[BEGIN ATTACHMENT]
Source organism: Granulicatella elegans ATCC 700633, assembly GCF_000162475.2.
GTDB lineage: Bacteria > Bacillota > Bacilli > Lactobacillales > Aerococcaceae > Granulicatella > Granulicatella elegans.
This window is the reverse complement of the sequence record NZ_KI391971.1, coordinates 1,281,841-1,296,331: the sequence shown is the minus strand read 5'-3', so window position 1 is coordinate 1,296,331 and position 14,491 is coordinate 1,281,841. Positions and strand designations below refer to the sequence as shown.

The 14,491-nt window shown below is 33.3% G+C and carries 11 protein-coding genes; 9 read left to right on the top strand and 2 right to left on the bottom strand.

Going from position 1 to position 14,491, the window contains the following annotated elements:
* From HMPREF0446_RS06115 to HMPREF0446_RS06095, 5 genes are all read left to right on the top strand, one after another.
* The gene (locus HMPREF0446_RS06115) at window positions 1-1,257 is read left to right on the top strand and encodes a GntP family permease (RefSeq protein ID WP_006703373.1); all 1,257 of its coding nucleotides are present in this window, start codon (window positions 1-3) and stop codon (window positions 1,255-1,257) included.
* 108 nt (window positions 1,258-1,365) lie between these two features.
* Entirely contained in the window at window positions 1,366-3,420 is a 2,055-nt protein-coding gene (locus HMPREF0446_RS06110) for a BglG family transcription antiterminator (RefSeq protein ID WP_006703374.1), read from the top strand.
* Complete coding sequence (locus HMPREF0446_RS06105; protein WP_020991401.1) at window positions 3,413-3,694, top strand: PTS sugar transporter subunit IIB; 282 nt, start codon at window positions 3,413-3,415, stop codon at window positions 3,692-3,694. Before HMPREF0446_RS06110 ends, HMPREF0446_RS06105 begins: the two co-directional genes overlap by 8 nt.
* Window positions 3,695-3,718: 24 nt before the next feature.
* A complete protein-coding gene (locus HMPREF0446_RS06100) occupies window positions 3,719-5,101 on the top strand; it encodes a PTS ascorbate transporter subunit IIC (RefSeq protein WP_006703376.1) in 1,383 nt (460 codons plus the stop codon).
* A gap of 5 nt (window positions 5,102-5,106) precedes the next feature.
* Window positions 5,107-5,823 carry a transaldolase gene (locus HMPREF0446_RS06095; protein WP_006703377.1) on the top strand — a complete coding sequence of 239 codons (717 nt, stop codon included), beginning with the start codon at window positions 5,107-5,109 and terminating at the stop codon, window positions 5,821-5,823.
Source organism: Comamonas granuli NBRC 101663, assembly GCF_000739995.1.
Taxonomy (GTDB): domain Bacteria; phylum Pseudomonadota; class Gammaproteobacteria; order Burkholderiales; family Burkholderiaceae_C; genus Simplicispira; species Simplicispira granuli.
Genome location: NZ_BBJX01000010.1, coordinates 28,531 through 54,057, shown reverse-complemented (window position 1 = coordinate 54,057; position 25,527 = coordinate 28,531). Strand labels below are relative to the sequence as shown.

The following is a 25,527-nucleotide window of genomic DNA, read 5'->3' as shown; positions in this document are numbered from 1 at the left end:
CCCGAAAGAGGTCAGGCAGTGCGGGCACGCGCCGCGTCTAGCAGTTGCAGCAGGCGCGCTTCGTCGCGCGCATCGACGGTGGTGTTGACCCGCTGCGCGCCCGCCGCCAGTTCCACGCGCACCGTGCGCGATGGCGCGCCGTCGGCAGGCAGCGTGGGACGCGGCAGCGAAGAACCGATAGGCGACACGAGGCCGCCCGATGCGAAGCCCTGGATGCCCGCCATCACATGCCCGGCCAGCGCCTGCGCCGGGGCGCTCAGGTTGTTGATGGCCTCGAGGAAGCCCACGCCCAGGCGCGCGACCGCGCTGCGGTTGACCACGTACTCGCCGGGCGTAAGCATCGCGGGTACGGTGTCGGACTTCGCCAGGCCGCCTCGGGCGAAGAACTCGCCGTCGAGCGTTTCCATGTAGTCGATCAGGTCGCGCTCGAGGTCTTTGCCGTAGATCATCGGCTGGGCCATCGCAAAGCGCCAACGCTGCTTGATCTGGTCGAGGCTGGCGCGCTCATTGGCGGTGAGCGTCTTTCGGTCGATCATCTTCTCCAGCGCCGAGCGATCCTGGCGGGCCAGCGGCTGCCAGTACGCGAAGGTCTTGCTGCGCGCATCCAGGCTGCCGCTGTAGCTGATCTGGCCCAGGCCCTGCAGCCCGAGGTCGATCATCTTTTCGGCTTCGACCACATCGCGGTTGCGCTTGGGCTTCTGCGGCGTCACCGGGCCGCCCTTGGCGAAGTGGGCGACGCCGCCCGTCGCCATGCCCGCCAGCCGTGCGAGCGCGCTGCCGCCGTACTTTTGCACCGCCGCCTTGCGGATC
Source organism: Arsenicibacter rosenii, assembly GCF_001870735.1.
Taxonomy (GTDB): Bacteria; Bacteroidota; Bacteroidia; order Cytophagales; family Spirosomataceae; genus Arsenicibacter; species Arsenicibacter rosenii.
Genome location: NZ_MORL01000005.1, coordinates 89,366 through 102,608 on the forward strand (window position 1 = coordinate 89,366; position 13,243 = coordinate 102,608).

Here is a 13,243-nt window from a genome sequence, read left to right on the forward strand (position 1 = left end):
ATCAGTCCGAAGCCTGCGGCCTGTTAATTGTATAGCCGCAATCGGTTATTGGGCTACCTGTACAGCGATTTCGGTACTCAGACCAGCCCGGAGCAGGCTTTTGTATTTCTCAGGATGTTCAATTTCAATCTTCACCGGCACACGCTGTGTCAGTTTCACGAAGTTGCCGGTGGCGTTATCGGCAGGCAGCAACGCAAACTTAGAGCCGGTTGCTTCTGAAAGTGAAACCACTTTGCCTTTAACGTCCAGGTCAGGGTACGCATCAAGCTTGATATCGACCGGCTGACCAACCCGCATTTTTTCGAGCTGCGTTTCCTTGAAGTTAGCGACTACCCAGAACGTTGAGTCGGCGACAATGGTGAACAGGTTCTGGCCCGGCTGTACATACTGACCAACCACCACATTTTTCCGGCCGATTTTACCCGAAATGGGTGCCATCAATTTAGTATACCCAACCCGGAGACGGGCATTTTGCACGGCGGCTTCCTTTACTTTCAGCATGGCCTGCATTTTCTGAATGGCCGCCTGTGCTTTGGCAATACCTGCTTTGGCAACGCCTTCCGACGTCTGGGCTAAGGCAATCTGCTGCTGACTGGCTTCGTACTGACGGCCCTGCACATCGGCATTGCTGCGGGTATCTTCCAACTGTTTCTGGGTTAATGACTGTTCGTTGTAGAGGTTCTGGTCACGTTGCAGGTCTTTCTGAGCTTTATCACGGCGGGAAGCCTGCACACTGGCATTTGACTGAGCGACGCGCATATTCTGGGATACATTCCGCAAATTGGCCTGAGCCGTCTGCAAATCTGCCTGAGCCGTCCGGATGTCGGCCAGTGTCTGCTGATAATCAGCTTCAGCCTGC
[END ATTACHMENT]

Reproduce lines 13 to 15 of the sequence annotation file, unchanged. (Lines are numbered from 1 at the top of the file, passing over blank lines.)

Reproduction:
* A gap of 5 nt (window positions 5,102-5,106) precedes the next feature.
* Window positions 5,107-5,823 carry a transaldolase gene (locus HMPREF0446_RS06095; protein WP_006703377.1) on the top strand — a complete coding sequence of 239 codons (717 nt, stop codon included), beginning with the start codon at window positions 5,107-5,109 and terminating at the stop codon, window positions 5,821-5,823.
Source organism: Comamonas granuli NBRC 101663, assembly GCF_000739995.1.